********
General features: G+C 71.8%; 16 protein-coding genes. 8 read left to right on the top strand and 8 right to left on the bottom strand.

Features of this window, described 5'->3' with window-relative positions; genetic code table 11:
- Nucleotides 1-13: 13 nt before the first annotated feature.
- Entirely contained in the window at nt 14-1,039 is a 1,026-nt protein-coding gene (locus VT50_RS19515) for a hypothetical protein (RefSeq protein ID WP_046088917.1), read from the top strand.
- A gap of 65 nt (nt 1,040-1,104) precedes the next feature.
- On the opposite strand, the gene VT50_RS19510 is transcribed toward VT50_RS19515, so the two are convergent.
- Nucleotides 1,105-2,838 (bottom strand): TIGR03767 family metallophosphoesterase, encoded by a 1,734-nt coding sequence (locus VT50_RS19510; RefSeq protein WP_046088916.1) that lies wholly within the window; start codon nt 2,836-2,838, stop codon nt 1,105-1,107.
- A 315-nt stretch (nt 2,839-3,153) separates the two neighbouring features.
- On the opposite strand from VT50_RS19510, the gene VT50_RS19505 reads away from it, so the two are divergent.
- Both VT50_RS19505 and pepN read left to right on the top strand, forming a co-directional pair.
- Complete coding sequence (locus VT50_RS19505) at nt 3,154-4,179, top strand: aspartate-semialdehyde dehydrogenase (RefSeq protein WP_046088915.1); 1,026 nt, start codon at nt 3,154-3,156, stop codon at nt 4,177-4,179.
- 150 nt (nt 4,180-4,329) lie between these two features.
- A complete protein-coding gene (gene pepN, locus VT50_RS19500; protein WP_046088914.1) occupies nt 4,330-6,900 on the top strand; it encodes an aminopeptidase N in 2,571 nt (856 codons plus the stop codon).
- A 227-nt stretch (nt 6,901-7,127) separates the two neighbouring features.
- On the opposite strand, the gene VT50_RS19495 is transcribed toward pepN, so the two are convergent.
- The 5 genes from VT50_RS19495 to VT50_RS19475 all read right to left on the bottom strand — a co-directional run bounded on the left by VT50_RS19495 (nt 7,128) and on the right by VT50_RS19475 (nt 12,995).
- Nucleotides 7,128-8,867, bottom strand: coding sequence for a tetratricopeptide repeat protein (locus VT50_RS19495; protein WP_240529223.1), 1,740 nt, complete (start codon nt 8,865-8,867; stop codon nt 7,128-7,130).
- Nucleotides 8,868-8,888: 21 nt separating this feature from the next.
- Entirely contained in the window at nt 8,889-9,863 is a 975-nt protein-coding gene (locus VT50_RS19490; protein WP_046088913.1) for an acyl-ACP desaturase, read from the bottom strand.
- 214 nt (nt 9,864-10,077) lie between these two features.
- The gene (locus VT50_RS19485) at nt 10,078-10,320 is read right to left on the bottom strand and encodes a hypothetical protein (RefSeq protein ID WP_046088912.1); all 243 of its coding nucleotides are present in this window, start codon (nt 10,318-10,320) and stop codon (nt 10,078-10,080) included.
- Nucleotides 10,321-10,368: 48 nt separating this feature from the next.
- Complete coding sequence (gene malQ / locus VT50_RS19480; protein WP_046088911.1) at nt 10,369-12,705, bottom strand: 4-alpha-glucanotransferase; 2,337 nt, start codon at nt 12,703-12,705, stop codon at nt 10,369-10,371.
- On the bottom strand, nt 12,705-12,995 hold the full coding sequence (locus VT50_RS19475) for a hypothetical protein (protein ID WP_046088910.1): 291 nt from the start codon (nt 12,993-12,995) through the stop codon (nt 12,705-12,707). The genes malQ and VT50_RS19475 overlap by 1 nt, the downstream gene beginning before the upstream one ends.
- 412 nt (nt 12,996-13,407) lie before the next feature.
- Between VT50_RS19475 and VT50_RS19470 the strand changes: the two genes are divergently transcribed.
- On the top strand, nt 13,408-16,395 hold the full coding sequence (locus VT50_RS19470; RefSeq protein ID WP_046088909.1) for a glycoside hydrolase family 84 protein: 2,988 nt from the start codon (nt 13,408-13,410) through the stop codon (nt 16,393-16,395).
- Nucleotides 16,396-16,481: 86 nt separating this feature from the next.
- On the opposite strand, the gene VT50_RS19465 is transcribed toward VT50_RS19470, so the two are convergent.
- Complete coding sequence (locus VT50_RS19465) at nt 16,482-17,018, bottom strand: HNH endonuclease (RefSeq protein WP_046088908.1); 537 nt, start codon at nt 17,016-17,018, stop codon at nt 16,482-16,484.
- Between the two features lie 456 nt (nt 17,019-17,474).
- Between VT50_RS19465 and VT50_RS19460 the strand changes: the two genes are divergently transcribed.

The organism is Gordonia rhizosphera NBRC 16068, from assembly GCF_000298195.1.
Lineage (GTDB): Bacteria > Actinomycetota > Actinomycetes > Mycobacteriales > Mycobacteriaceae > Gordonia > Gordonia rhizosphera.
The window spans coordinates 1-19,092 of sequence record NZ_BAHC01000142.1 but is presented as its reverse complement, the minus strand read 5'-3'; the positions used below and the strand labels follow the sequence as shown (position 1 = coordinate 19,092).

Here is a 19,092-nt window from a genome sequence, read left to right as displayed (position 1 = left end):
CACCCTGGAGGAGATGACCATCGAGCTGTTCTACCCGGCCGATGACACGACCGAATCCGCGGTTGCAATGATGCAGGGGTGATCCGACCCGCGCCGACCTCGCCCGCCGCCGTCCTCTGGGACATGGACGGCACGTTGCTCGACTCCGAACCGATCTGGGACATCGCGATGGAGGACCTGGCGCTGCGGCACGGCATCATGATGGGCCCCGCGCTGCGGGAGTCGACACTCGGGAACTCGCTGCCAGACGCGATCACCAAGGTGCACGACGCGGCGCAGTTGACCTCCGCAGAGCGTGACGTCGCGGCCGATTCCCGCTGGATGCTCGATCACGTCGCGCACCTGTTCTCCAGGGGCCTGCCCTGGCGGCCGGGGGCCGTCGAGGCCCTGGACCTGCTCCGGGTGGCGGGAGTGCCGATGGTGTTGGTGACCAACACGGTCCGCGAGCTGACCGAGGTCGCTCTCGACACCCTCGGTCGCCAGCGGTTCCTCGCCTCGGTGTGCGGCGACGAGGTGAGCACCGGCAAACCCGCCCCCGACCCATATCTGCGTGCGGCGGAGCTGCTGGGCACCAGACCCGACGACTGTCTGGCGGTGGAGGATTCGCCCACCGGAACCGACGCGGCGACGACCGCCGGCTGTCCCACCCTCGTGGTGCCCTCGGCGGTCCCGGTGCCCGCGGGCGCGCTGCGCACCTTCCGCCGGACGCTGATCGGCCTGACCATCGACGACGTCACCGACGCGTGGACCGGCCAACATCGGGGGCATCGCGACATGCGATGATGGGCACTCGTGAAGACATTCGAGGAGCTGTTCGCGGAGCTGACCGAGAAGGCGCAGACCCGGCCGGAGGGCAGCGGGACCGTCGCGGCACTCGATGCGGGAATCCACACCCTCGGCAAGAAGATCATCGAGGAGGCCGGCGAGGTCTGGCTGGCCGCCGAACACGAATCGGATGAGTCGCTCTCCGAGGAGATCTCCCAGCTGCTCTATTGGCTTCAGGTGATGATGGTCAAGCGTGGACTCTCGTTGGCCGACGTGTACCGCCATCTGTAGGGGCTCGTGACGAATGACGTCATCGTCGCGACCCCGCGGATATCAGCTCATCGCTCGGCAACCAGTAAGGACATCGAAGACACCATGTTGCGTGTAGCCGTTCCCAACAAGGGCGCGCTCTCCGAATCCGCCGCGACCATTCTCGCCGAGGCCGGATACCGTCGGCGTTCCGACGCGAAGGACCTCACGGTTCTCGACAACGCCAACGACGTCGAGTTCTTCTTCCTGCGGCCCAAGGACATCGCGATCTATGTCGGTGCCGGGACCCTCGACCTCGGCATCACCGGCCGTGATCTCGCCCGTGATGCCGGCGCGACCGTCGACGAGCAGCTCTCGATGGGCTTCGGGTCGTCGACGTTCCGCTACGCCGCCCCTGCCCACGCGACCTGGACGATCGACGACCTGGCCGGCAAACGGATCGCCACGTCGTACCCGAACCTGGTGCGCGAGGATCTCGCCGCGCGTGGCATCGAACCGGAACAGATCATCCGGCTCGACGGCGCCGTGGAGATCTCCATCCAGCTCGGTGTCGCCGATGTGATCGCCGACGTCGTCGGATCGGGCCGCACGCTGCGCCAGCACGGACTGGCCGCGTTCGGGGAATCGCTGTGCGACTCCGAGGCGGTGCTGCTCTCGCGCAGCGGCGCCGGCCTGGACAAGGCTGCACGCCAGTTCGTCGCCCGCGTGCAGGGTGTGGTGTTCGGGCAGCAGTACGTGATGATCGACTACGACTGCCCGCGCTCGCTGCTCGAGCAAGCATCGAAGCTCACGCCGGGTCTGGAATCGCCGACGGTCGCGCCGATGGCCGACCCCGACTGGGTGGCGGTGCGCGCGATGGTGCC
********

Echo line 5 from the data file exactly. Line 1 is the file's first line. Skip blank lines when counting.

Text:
- A gap of 65 nt (nt 1,040-1,104) precedes the next feature.